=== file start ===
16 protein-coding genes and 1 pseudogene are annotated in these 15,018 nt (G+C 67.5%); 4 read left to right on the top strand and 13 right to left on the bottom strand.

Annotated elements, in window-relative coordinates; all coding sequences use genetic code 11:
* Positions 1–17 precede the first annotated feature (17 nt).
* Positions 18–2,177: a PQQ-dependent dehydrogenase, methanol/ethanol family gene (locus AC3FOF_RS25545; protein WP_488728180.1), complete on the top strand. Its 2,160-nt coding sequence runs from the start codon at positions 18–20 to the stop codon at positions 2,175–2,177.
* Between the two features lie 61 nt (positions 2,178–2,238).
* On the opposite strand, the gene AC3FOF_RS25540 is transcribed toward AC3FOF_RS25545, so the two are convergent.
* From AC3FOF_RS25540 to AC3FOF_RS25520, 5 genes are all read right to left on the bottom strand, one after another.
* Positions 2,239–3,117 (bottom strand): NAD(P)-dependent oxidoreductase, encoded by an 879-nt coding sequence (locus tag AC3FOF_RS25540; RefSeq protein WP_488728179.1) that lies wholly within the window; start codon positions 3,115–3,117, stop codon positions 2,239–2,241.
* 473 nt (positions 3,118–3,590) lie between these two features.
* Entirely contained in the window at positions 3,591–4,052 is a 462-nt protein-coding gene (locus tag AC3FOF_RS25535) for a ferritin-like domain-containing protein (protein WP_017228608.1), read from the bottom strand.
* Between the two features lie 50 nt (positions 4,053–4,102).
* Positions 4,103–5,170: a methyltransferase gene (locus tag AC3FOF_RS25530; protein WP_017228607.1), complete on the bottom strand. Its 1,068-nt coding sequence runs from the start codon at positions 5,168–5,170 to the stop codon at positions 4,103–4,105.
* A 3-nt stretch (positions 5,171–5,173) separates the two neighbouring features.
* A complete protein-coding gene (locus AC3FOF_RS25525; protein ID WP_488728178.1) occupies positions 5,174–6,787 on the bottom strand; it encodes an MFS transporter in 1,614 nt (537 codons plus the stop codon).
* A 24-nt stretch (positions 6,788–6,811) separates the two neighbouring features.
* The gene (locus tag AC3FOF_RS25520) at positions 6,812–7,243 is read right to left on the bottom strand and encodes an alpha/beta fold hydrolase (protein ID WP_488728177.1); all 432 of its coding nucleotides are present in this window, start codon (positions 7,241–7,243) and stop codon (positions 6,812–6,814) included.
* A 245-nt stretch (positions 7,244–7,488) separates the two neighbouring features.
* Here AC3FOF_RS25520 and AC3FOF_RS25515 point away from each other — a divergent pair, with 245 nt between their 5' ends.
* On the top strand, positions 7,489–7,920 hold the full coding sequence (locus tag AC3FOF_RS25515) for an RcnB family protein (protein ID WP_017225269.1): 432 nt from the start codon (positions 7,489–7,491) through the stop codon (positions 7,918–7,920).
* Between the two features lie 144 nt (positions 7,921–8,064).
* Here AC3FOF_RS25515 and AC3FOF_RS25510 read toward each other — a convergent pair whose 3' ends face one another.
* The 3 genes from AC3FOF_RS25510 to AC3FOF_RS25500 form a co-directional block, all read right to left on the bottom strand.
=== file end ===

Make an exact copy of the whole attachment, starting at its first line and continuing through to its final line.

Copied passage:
16 protein-coding genes and 1 pseudogene are annotated in these 15,018 nt (G+C 67.5%); 4 read left to right on the top strand and 13 right to left on the bottom strand.

Annotated elements, in window-relative coordinates; all coding sequences use genetic code 11:
* Positions 1–17 precede the first annotated feature (17 nt).
* Positions 18–2,177: a PQQ-dependent dehydrogenase, methanol/ethanol family gene (locus AC3FOF_RS25545; protein WP_488728180.1), complete on the top strand. Its 2,160-nt coding sequence runs from the start codon at positions 18–20 to the stop codon at positions 2,175–2,177.
* Between the two features lie 61 nt (positions 2,178–2,238).
* On the opposite strand, the gene AC3FOF_RS25540 is transcribed toward AC3FOF_RS25545, so the two are convergent.
* From AC3FOF_RS25540 to AC3FOF_RS25520, 5 genes are all read right to left on the bottom strand, one after another.
* Positions 2,239–3,117 (bottom strand): NAD(P)-dependent oxidoreductase, encoded by an 879-nt coding sequence (locus tag AC3FOF_RS25540; RefSeq protein WP_488728179.1) that lies wholly within the window; start codon positions 3,115–3,117, stop codon positions 2,239–2,241.
* 473 nt (positions 3,118–3,590) lie between these two features.
* Entirely contained in the window at positions 3,591–4,052 is a 462-nt protein-coding gene (locus tag AC3FOF_RS25535) for a ferritin-like domain-containing protein (protein WP_017228608.1), read from the bottom strand.
* Between the two features lie 50 nt (positions 4,053–4,102).
* Positions 4,103–5,170: a methyltransferase gene (locus tag AC3FOF_RS25530; protein WP_017228607.1), complete on the bottom strand. Its 1,068-nt coding sequence runs from the start codon at positions 5,168–5,170 to the stop codon at positions 4,103–4,105.
* A 3-nt stretch (positions 5,171–5,173) separates the two neighbouring features.
* A complete protein-coding gene (locus AC3FOF_RS25525; protein ID WP_488728178.1) occupies positions 5,174–6,787 on the bottom strand; it encodes an MFS transporter in 1,614 nt (537 codons plus the stop codon).
* A 24-nt stretch (positions 6,788–6,811) separates the two neighbouring features.
* The gene (locus tag AC3FOF_RS25520) at positions 6,812–7,243 is read right to left on the bottom strand and encodes an alpha/beta fold hydrolase (protein ID WP_488728177.1); all 432 of its coding nucleotides are present in this window, start codon (positions 7,241–7,243) and stop codon (positions 6,812–6,814) included.
* A 245-nt stretch (positions 7,244–7,488) separates the two neighbouring features.
* Here AC3FOF_RS25520 and AC3FOF_RS25515 point away from each other — a divergent pair, with 245 nt between their 5' ends.
* On the top strand, positions 7,489–7,920 hold the full coding sequence (locus tag AC3FOF_RS25515) for an RcnB family protein (protein ID WP_017225269.1): 432 nt from the start codon (positions 7,489–7,491) through the stop codon (positions 7,918–7,920).
* Between the two features lie 144 nt (positions 7,921–8,064).
* Here AC3FOF_RS25515 and AC3FOF_RS25510 read toward each other — a convergent pair whose 3' ends face one another.
* The 3 genes from AC3FOF_RS25510 to AC3FOF_RS25500 form a co-directional block, all read right to left on the bottom strand.